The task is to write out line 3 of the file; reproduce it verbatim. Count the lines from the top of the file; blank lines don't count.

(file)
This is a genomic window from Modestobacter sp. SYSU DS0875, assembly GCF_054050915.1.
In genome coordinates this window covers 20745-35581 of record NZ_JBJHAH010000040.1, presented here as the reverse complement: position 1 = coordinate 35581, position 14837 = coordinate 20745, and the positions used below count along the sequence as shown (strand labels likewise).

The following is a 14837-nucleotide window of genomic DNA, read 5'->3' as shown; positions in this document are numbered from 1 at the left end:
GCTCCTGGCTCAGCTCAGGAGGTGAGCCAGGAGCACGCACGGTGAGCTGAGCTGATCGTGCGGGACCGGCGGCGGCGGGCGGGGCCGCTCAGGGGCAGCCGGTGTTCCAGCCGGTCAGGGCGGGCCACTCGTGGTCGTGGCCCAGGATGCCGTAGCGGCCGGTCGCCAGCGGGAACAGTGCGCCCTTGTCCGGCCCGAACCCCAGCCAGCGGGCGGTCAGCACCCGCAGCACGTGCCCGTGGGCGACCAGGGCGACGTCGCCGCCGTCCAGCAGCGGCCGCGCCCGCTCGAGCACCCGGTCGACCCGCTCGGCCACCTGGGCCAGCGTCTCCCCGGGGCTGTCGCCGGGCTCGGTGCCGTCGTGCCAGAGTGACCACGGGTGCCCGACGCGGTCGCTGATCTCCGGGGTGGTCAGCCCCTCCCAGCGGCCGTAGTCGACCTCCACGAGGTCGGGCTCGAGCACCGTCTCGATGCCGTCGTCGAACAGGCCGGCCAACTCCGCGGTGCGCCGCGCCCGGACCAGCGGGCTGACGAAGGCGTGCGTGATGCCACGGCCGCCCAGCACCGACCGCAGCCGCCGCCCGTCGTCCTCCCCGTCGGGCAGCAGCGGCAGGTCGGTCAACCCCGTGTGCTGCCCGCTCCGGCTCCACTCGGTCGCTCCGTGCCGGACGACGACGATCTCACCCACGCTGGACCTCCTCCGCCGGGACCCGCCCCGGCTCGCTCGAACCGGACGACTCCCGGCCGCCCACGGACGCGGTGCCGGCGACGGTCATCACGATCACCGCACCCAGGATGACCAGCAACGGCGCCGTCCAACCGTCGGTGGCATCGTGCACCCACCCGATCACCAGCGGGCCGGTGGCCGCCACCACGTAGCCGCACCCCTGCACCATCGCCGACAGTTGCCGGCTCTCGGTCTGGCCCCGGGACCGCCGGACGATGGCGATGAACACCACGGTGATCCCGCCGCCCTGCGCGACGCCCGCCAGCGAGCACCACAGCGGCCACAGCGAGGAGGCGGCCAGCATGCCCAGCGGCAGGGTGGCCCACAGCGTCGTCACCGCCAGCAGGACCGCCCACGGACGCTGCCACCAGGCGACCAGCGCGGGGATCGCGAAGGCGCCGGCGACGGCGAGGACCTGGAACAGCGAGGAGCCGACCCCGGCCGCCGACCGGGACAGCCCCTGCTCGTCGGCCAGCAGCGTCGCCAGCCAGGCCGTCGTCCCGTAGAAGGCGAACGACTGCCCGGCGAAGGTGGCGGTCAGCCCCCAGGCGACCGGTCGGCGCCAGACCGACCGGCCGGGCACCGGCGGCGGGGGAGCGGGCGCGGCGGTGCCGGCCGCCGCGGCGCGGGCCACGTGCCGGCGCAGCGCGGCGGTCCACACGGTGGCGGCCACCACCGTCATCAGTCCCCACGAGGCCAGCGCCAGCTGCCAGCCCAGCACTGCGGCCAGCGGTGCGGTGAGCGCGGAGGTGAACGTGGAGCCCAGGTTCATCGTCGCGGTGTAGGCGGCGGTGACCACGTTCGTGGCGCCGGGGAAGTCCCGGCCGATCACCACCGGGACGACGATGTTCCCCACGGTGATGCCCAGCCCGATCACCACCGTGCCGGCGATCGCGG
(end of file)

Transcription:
The following is a 14837-nucleotide window of genomic DNA, read 5'->3' as shown; positions in this document are numbered from 1 at the left end: